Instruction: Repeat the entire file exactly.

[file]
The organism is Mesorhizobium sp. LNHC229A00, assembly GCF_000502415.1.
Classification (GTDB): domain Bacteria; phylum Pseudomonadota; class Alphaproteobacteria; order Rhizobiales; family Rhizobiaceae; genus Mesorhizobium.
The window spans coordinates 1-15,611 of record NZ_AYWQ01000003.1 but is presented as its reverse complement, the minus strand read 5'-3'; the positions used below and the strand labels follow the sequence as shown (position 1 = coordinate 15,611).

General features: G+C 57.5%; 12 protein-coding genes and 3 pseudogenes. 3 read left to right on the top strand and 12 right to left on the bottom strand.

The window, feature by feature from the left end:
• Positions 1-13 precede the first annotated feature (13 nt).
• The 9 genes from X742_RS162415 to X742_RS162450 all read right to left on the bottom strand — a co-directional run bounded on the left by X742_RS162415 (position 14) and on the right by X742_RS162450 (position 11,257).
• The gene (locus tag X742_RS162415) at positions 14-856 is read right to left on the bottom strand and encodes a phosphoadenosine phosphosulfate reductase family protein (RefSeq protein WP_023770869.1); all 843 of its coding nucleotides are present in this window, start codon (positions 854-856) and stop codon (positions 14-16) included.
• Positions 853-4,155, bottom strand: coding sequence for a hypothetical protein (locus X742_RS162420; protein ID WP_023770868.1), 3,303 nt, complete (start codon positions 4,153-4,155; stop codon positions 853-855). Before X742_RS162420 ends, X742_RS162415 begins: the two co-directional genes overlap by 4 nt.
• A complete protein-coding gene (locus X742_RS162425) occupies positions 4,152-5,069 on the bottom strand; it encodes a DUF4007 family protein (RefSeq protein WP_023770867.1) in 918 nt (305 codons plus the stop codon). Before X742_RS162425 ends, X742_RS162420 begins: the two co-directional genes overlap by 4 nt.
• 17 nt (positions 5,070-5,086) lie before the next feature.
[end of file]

The organism is Mesorhizobium sp. LNHC229A00, assembly GCF_000502415.1.
Classification (GTDB): domain Bacteria; phylum Pseudomonadota; class Alphaproteobacteria; order Rhizobiales; family Rhizobiaceae; genus Mesorhizobium.
The window spans coordinates 1-15,611 of record NZ_AYWQ01000003.1 but is presented as its reverse complement, the minus strand read 5'-3'; the positions used below and the strand labels follow the sequence as shown (position 1 = coordinate 15,611).

General features: G+C 57.5%; 12 protein-coding genes and 3 pseudogenes. 3 read left to right on the top strand and 12 right to left on the bottom strand.

The window, feature by feature from the left end:
• Positions 1-13 precede the first annotated feature (13 nt).
• The 9 genes from X742_RS162415 to X742_RS162450 all read right to left on the bottom strand — a co-directional run bounded on the left by X742_RS162415 (position 14) and on the right by X742_RS162450 (position 11,257).
• The gene (locus tag X742_RS162415) at positions 14-856 is read right to left on the bottom strand and encodes a phosphoadenosine phosphosulfate reductase family protein (RefSeq protein WP_023770869.1); all 843 of its coding nucleotides are present in this window, start codon (positions 854-856) and stop codon (positions 14-16) included.
• Positions 853-4,155, bottom strand: coding sequence for a hypothetical protein (locus X742_RS162420; protein ID WP_023770868.1), 3,303 nt, complete (start codon positions 4,153-4,155; stop codon positions 853-855). Before X742_RS162420 ends, X742_RS162415 begins: the two co-directional genes overlap by 4 nt.
• A complete protein-coding gene (locus X742_RS162425) occupies positions 4,152-5,069 on the bottom strand; it encodes a DUF4007 family protein (RefSeq protein WP_023770867.1) in 918 nt (305 codons plus the stop codon). Before X742_RS162425 ends, X742_RS162420 begins: the two co-directional genes overlap by 4 nt.
• 17 nt (positions 5,070-5,086) lie before the next feature.